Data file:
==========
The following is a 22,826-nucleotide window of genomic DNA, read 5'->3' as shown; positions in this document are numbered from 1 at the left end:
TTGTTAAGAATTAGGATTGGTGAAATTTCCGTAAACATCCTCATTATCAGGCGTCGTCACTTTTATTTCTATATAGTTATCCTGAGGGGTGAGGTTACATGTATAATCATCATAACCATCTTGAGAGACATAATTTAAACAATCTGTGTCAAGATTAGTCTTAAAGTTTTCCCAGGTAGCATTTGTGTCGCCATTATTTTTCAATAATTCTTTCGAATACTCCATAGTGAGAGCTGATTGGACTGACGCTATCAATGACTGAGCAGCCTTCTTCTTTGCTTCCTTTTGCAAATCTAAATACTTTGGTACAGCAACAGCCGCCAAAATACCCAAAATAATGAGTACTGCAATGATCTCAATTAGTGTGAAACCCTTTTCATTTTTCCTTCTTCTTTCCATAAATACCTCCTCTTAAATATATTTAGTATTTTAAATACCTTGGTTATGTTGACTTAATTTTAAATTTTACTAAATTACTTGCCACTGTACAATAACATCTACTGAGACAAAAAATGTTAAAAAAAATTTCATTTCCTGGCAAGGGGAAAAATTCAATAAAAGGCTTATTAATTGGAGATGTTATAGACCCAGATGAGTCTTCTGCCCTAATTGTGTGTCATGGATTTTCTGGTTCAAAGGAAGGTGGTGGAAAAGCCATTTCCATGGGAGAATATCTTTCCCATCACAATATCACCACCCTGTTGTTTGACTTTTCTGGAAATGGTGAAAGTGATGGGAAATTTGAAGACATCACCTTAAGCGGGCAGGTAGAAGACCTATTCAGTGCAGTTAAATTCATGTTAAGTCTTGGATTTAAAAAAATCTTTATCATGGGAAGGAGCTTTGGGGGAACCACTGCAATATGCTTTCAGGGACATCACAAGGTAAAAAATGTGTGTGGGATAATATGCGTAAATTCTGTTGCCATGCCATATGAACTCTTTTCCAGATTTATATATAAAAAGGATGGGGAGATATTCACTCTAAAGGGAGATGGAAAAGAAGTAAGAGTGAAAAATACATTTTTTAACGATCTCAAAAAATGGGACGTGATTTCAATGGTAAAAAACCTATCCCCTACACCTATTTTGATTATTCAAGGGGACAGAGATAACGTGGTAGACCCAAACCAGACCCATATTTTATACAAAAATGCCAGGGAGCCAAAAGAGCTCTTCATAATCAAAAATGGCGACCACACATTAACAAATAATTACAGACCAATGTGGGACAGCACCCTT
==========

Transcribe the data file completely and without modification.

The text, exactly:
The following is a 22,826-nucleotide window of genomic DNA, read 5'->3' as shown; positions in this document are numbered from 1 at the left end:
TTGTTAAGAATTAGGATTGGTGAAATTTCCGTAAACATCCTCATTATCAGGCGTCGTCACTTTTATTTCTATATAGTTATCCTGAGGGGTGAGGTTACATGTATAATCATCATAACCATCTTGAGAGACATAATTTAAACAATCTGTGTCAAGATTAGTCTTAAAGTTTTCCCAGGTAGCATTTGTGTCGCCATTATTTTTCAATAATTCTTTCGAATACTCCATAGTGAGAGCTGATTGGACTGACGCTATCAATGACTGAGCAGCCTTCTTCTTTGCTTCCTTTTGCAAATCTAAATACTTTGGTACAGCAACAGCCGCCAAAATACCCAAAATAATGAGTACTGCAATGATCTCAATTAGTGTGAAACCCTTTTCATTTTTCCTTCTTCTTTCCATAAATACCTCCTCTTAAATATATTTAGTATTTTAAATACCTTGGTTATGTTGACTTAATTTTAAATTTTACTAAATTACTTGCCACTGTACAATAACATCTACTGAGACAAAAAATGTTAAAAAAAATTTCATTTCCTGGCAAGGGGAAAAATTCAATAAAAGGCTTATTAATTGGAGATGTTATAGACCCAGATGAGTCTTCTGCCCTAATTGTGTGTCATGGATTTTCTGGTTCAAAGGAAGGTGGTGGAAAAGCCATTTCCATGGGAGAATATCTTTCCCATCACAATATCACCACCCTGTTGTTTGACTTTTCTGGAAATGGTGAAAGTGATGGGAAATTTGAAGACATCACCTTAAGCGGGCAGGTAGAAGACCTATTCAGTGCAGTTAAATTCATGTTAAGTCTTGGATTTAAAAAAATCTTTATCATGGGAAGGAGCTTTGGGGGAACCACTGCAATATGCTTTCAGGGACATCACAAGGTAAAAAATGTGTGTGGGATAATATGCGTAAATTCTGTTGCCATGCCATATGAACTCTTTTCCAGATTTATATATAAAAAGGATGGGGAGATATTCACTCTAAAGGGAGATGGAAAAGAAGTAAGAGTGAAAAATACATTTTTTAACGATCTCAAAAAATGGGACGTGATTTCAATGGTAAAAAACCTATCCCCTACACCTATTTTGATTATTCAAGGGGACAGAGATAACGTGGTAGACCCAAACCAGACCCATATTTTATACAAAAATGCCAGGGAGCCAAAAGAGCTCTTCATAATCAAAAATGGCGACCACACATTAACAAATAATTACAGACCAATGTGGGACAGCACCCTT